Critical Hits: Excellent adventure book with lots of awesome encounters and story points for the pregenerated characters. Quick and easy rulebook that’s easy to understand for new players.
Critical Misses: Just not enough included with the set compared to the 4th edition box. Adventure doesn’t tie into the Tyranny of Dragons campaign products.
The time for a new edition of Dungeons and Dragons has finally arrived! The Starter Set hit stores in July, with the official release of the Player’s Handbook this week. We’ll get to that review shortly, but first, let’s take a good look at the 5th Edition Starter Set! For $19.99 in store and in the $12 range at most online retailers this is a cheap way to jump right into the “world’s greatest roleplaying game”. I want to take a look at what you get for your money, and compare it to the 4th edition Starter Set.
Right now you can download the Basic Rules for free, along with character sheets directly from the Dungeons and Dragons site, grab some dice, a table full of friends and start delving dungeons and fighting dragons. IF you have an experienced DM who can create and adventure for you. I love that Wizards is doing that. It seems like such a departure from 4th Ed. with its map tiles, miniatures and ability cards that all seemed necessary to really play that edition as intended. Those changes are noticeable right off the bat with the differences in the Starter Set, for better or for worse.
Let’s take a look inside. Included with the set are six polyhedral dice (1d4,1d6,1d8,1d10,1d12 and 1d20), a 64 page adventure book (Lost Mine of Phandelver) that will get your players to level 5, a 32 page rulebook and 5 pregenerated character sheets. The rulebook covers all of the things that can happen, along with spell descriptions and lists, essentially the basic rules that you can get online, minus the race and class information. The adventure book is the real highlight of this set. Featuring a series of encounters around the town of Phandalin, with multiple quest branches that your characters can follow, and even an encounter with a dragon! Different sections of the book even have block quotes to describe things to the party to set the mood and to convey specific information that they will need to advance the plot. Stat blocks are located in the back of the book for creatures and important NPCs that you will encounter along the way.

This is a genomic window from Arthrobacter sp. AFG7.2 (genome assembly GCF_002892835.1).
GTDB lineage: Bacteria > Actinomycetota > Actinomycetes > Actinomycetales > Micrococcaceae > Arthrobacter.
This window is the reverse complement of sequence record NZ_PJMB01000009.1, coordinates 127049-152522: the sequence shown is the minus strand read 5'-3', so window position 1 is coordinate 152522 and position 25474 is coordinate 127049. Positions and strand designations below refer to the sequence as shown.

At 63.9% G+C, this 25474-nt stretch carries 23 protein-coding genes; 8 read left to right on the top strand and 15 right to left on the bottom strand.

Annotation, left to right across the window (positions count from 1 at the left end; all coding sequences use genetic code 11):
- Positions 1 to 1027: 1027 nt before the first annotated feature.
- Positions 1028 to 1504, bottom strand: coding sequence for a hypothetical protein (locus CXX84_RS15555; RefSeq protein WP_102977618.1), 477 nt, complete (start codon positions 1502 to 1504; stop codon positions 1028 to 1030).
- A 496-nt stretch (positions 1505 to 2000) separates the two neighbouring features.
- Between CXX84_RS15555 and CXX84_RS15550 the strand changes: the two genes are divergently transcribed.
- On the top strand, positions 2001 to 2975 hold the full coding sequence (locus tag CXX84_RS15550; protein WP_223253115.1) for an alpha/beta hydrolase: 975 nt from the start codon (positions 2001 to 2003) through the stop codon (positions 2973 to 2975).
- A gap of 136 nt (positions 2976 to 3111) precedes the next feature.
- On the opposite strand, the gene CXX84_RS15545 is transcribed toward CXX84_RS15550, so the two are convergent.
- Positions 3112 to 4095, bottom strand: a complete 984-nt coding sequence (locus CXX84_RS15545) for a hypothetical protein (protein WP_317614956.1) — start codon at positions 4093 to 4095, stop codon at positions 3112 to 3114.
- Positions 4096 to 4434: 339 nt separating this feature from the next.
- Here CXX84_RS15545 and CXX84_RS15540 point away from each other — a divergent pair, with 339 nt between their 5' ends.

Everything is printed on glossy paper with exceptional artwork, with staple binding. I understand the economical
point of stapling the booklets, especially for the rule book, but I would have liked to see a more traditionally bound adventure book with a heavier stock cover. The character sheets are very well laid out and easy to understand, with everything including the character’s ties, bonds, backgrounds and personality traits already filled in and ready to go.
To compare this to the 4th edition starter, you received a Dungeon Master’s Book, that covered an adventure albeit only to second level, the player’s book that covered character creation, a sheet of hero and monster tokens, character sheets, power cards, double sided battle map and a set of dice. All for the same price. Although with 4th edition, you NEEDED all of those things to play the game. With 5th edition’s return to the “theatre of the mind” I sort of feel ripped off with this set.
My other complaint, the adventure doesn’t tie into the Tyranny of Dragons campaign that just launched with Hoard of the Dragon Queen. Some people may have been looking forward to running the starter set before the Player’s Handbook and Hoard of the Dragon’s Queen release, carrying the characters over into the massive campaign. I think that Wizards of the Coast really missed a chance there.
At the end of the day, this starter set is a good buy for new players, especially new, aspiring Dungeon Masters that want to get their feet wet before building a campaign of their own. For me, I don’t think it was worth it, and I sort of regret the purchase. It will be fun to run through the adventure with my kids and wife but I really don’t have the time to build new adventures. Is it worth $20? I don’t think so, if you really want to give it a shot, pick it up on Amazon for $12.